The WOODEN PHILOSOPHY
"Success is peace of mind which is a direct result of the self-satisfaction in knowing you did your best to become the best you are capable of becoming." - John Wooden
Coach Wooden’s coaching philosophy is no different than his philosophy on how to live. In a career so focused on competition (winning and losing), he never coached his teams to try to be better than their opponent. He simply taught his teams to try to prepare themselves to the best of their ability to be the best they could be - and the result would take care of itself. His most effective teaching tool was his consistent example.
Throughout all of our programs, Coach D’Alessandro and his staff attempt to help participants DEFINE SUCCESS. Coach Wooden’s philosophy on achieving “peace of mind” is the foundation to our approach on teaching.
"Discipline yourself and others won't need to." - John Wooden
PAYING THE PRICE
People usually know what they should do to get what they want. They just won’t do it. They won’t pay the price. Understand there is a price to pay for achieving anything of significance. You must be willing to pay the price.
PERSISTENCE IS STRONGER THAN FAILURE
Persistence is a quality that we ourselves can control. You, and only you, can decide whether you will stay the course.
Dignity and Integrity
Coach Wooden was never concerned with his own accomplishments. He was a teacher first. He was hard-working and meticulous in his preparation and sought to instill values and moral integrity in his players. His personal achievements were simply a by-product of these goals. "Winning," he believed, was the natural result for his players and teams if they focused on the same goals.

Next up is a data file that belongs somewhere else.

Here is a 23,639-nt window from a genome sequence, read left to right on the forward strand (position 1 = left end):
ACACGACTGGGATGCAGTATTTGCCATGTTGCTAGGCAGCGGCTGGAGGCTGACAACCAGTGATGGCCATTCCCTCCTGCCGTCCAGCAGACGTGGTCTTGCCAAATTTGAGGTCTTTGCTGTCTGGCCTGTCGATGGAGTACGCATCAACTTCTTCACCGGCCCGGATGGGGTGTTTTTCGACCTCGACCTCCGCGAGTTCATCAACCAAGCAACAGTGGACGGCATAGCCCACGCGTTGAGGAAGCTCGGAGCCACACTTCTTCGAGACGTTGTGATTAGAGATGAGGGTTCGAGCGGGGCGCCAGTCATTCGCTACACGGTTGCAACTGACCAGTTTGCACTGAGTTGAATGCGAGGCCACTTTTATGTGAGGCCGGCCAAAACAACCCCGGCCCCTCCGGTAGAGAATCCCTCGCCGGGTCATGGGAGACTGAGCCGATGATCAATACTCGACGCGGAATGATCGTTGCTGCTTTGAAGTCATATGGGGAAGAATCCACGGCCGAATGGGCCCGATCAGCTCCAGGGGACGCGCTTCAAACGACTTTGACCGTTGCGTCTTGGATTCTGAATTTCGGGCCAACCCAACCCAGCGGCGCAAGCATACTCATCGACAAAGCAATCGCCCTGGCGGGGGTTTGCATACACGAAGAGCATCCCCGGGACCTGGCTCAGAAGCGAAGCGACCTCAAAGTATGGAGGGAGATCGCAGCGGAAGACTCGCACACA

*Most National Championships (10)
*Most consecutive National Championships (7)
*Most consecutive games won (88)
*Most consecutive NCAA Tournament games won (38)
*Four Perfect seasons (1964, 1967, 1972, 1973)
*Most appearances in the Final Four (16)
*Most consecutive appearances in the Final Four (9)
*Most Final Four victoris (21)
*677-161 in 29 years as college coach
*218-42 in 11 years as high school coach
*Won conference title twice in the two years as head coach at Indiana State Teachers College
*All-time winning percentage of .813....in 40 years of coaching
*Named national Coach-of-the-Year seven times (1964, 1967, 1968, 1970, 1971, 1973, 1975)
*Named Player of the Year in 1932 (Purdue)
*Won National Championship as a player
*One of only three people to have been inducted into the Basketball Hall of Fame as a player and a coach
*As a player, led Martinsville HS to three consecutive State championship games (1926, -27, -28)
*As a player, won the Indiana High School State Championship in his junior year
*NEVER MENTIONED WINNING OR LOSING TO HIS PLAYERS AND TEAMS
Coach Wooden and VABA's Executive Director, Ben D'Alessandro, in October 2005, formulating the vision for VABA and its mission - all based on Coach Wooden's Pyramid of Success.
"Be more concerned with your character than with your reputation. Character is what you really are; reputation is merely what you are perceived to be." - John Wooden
Coach Wooden is the most successful coach ever. And while his records may never be challenged as a “winner” on the court, his success is truly measured by the effectiveness he had on “coaching character.” His focus was on setting an example for young men and preparing them for life after they departed from his care. Through the game of basketball he accomplished this - and through the Virginia Basketball Academy’s teaching programs we hope to continue his legacy.
"Failing to prepare is preparing to fail." - John Wooden
I used to say to an individual player who was unhappy because he wanted more playing time, “Young man, tell yourself, ‘I will be prepared and then perhaps my chance will come, because if it does come and I’m not ready another chance may not come my way very soon again.’”
THE LAWS OF LEARNING
The four laws of learning are explanation, demonstration, imitation, and repetition. The goal is to create a correct habit that can be produced instinctively under great pressure. To make sure this goal is achieved, I created eight laws of learning; namely, explanation, demonstration, imitation, repetition, repetition, repetition, repetition.
"Make each day your masterpiece." - John Wooden
SEVEN THINGS TO DO
(1) Be true to yourself
(2) Help others
(3) Make each day your masterpiece
(4) Drink deeply from good books, especially the Bible
(5) Make friendship a fine art
(6) Build a shelter against a rainy day
(7) Pray for guidance and count and give thanks for your blessings every day.